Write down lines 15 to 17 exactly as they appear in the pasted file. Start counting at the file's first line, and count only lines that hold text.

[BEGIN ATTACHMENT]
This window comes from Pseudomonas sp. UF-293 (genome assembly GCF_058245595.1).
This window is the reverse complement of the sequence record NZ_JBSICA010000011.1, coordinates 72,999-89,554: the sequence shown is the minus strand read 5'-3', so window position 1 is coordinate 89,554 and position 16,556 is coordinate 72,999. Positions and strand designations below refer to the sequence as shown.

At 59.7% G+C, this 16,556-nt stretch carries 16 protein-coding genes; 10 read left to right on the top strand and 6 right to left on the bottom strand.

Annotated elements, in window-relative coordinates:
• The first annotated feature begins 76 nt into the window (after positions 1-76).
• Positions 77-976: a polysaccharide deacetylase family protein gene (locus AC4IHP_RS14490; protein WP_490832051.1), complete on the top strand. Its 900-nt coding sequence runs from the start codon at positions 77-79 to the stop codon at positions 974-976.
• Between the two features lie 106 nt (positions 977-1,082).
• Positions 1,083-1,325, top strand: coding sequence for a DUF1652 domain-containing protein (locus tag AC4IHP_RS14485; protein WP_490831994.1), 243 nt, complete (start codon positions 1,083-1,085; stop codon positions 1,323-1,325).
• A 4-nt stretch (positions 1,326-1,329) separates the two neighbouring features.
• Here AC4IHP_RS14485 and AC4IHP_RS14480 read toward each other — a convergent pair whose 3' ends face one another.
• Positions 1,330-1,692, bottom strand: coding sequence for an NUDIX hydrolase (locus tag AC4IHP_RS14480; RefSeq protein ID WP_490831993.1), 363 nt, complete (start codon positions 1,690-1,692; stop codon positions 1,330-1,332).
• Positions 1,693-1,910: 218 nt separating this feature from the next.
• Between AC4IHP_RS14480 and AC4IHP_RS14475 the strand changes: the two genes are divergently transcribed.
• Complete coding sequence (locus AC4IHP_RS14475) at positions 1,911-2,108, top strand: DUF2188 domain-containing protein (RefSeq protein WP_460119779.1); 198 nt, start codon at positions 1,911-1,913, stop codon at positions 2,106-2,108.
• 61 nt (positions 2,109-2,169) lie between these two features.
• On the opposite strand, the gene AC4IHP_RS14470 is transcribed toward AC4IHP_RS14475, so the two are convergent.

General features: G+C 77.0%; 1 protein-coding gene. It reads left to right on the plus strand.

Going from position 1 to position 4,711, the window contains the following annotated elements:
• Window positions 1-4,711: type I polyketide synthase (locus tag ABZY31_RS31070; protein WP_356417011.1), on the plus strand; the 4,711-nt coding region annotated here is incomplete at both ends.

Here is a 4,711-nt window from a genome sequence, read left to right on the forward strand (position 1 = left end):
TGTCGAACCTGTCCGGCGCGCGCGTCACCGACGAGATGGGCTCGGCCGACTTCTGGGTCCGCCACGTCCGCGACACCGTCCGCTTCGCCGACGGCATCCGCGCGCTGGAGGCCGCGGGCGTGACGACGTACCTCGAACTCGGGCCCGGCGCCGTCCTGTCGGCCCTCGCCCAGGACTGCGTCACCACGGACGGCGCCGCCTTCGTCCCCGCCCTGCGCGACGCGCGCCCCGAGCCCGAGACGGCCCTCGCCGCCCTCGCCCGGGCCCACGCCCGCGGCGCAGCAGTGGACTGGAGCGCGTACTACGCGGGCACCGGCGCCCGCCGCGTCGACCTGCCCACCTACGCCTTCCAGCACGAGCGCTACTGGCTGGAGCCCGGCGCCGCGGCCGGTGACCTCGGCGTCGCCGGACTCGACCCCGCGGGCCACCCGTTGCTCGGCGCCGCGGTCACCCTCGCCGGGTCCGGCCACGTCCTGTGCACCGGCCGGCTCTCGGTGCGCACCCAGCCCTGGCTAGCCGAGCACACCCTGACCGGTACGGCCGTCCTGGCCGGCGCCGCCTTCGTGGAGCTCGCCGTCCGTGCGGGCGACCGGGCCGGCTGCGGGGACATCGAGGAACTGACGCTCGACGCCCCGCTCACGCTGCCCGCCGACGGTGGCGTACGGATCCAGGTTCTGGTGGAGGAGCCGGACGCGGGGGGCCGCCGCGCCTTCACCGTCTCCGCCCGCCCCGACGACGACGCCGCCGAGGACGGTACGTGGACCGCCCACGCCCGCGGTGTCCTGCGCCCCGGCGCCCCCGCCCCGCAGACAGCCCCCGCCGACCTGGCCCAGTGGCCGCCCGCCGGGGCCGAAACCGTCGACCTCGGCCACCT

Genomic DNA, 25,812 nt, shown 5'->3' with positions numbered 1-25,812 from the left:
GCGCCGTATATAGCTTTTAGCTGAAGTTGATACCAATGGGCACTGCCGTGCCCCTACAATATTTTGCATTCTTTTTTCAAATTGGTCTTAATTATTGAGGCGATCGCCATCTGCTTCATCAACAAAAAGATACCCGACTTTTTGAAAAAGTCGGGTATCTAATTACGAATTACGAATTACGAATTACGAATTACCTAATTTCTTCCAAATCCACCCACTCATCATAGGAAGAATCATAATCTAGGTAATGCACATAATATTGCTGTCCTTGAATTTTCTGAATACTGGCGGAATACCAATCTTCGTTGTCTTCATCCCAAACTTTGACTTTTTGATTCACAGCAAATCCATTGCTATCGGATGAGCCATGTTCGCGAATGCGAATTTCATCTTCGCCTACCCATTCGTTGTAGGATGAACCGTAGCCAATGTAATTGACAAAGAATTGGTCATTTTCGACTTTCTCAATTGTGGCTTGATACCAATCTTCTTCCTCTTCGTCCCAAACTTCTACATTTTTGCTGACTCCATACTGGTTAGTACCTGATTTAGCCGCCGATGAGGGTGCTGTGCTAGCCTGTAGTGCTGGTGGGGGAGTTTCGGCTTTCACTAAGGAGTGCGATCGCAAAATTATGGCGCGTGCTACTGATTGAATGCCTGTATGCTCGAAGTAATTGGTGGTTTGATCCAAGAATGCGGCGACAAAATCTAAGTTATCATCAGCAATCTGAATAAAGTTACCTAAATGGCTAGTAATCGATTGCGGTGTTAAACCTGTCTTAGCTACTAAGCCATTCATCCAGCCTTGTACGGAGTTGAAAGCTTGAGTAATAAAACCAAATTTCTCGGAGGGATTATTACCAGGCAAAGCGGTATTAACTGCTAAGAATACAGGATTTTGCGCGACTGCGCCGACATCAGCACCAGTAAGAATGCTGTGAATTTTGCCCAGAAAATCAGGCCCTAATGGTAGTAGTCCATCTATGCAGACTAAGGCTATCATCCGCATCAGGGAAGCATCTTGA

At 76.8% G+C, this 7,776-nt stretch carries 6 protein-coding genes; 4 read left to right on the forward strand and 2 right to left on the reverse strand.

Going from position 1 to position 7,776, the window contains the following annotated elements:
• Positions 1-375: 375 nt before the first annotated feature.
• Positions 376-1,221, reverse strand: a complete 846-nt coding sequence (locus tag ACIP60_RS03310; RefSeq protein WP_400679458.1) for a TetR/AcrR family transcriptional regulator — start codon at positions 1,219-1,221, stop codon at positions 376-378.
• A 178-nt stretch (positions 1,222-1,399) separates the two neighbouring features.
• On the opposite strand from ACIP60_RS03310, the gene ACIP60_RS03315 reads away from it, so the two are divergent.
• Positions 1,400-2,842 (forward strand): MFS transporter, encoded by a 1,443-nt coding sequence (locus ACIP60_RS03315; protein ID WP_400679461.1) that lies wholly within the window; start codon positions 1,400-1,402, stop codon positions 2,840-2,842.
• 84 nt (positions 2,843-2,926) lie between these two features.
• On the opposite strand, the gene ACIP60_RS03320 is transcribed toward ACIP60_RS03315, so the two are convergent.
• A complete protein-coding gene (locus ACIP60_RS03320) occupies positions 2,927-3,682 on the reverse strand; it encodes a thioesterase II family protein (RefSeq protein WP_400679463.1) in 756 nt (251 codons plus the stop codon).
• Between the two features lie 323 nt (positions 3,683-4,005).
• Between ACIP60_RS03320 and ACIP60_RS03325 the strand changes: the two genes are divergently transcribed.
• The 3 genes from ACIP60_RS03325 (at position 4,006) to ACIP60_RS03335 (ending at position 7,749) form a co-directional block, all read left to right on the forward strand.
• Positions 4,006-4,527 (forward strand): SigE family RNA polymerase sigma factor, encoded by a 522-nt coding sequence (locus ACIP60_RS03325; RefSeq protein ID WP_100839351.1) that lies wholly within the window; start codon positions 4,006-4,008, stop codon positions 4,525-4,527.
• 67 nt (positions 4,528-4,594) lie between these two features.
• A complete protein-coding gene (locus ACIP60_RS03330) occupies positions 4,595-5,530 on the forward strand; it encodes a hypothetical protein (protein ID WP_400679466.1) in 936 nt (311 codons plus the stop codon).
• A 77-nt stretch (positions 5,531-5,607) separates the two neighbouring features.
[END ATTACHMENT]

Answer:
• 61 nt (positions 2,109-2,169) lie between these two features.
• On the opposite strand, the gene AC4IHP_RS14470 is transcribed toward AC4IHP_RS14475, so the two are convergent.

General features: G+C 77.0%; 1 protein-coding gene. It reads left to right on the plus strand.